Thigh pain is any type of pain or discomfort affecting the upper half of the lower limb stretching from the pelvis and hip to the knee. The femur is the bone which travels down the whole thigh and is surround by muscles, nerves, soft tissue and blood supply. Ligaments attach the femur bone to the knee, hip and pelvic bones and tendons join the muscles to bone. There are numerous problems that can lead to pain in the thigh and to find out more information about these please click on the area of pain below.

Self diagnosis can lead to wasted time trying to sort without success. This can lead to Chronic Pain. One of our experienced physios can come to you and solve the cause of the pain and fix the problem.

This information is not a definitive list but only a guide to possible causes of your pain which can be helped by your physiotherapist. There are a wide range of medical conditions that can cause your pain. An assessment by one of our physiotherapists will allow them to take a detailed history and perform a thorough examination to give a diagnosis. They can then treat you effectively or recommend a medical referral if it is required.

Quadriceps Contusion

The quads muscles are the main group of muscles in the front of your thigh. A direct blow to these muscles can cause bleeding of blood vessels leading to bruising and swelling and a reduced movement in the knee.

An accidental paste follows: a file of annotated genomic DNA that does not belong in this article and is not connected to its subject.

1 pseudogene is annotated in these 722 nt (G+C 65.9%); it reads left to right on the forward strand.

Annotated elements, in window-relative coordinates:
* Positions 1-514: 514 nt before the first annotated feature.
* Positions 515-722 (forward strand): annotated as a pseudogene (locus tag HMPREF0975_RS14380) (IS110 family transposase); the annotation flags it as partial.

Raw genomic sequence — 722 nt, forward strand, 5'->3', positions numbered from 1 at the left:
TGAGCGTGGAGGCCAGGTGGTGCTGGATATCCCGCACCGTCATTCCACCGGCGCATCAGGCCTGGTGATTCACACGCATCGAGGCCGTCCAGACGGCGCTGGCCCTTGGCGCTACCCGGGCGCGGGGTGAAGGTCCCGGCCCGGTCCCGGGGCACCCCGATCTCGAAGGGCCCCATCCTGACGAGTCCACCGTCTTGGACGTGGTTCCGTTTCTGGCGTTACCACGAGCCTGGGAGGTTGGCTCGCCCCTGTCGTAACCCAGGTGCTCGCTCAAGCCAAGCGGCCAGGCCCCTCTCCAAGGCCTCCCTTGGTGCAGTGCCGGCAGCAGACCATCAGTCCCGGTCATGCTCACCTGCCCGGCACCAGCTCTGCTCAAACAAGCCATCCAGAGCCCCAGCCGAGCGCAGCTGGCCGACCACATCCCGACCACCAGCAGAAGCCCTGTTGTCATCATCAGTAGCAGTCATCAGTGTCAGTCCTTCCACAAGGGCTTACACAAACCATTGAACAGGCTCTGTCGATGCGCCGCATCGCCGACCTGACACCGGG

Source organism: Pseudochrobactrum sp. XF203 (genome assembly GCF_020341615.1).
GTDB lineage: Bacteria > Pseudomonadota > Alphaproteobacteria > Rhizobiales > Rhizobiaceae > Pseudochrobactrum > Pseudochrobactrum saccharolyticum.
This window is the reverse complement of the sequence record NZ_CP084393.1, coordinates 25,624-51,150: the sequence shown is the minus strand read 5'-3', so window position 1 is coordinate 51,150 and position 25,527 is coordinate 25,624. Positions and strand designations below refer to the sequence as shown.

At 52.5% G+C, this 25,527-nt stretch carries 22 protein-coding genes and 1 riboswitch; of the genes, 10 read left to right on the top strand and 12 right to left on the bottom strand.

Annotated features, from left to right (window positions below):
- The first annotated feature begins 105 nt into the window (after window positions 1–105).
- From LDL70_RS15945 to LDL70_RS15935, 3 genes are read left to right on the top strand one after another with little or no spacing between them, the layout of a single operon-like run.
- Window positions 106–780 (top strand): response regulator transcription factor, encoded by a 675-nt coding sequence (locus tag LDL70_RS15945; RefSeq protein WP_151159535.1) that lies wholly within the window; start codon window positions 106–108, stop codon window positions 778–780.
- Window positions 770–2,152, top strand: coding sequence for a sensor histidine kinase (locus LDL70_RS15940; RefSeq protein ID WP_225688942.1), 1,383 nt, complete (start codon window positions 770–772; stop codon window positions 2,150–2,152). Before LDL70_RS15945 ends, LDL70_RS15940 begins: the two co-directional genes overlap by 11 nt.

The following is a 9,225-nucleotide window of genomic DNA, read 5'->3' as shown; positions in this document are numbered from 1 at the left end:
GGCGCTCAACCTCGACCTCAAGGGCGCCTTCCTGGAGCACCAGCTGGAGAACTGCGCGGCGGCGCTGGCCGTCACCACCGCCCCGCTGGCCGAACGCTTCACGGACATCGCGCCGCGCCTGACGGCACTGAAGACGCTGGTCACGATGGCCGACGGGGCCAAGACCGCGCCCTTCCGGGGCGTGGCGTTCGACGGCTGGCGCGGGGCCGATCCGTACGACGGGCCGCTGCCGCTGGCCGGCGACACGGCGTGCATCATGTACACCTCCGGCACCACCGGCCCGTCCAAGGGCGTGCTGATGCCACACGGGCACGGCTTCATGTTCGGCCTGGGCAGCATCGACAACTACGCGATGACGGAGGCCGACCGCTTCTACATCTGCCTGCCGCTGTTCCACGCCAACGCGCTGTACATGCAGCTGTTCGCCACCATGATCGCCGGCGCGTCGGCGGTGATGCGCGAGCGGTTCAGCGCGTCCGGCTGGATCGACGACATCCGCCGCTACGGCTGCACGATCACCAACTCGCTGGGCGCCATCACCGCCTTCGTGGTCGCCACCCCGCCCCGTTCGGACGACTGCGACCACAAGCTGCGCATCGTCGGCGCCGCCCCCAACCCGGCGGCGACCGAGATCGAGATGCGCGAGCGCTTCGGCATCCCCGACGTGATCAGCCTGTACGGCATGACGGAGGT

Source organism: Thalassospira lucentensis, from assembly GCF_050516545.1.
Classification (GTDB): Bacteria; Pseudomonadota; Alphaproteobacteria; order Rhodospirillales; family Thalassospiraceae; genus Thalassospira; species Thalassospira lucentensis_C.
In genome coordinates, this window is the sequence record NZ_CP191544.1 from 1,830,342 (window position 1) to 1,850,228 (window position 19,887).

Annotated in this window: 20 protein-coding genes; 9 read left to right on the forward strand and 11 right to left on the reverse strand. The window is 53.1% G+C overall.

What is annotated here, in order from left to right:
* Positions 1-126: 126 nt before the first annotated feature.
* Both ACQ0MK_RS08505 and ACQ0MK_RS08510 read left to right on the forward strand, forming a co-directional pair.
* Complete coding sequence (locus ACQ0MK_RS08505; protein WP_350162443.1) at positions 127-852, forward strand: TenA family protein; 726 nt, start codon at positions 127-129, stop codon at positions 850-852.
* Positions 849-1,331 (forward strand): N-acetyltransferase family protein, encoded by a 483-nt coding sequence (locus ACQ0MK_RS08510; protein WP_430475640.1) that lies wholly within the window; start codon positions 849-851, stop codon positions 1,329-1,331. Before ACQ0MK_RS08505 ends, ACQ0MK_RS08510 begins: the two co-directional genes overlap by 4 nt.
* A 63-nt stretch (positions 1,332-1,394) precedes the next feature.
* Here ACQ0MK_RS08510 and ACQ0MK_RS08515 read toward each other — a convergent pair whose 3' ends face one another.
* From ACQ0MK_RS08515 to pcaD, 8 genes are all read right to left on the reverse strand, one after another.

Physiotherapy treatment depends on the severity of the injury. If only mild then physiotherapy can help to control the bleeding and speed up the recovery with advice, massage, compression, ultrasound and taking you through a gradual progressive rehabilitation programme to enable you to return to sport. If more severe a period of rest before physiotherapy starts will be required.

Quadriceps muscle strain

The quadriceps includes 3 muscles and is located in the front of the thigh. The muscles are called vastus lateralis, vastus medialis and the rectus femoris. All 3 can be strained and there are different grades of strain with concern to the severity. A grade I strain means that only a small number of fibers of the muscle are affected and there will be pain felt at that point. A grade II strain means that a significant number of fibers have been torn and there is pain, swelling, reduced strength and movement may be reduced. A grade III strain means that the muscle is completely torn.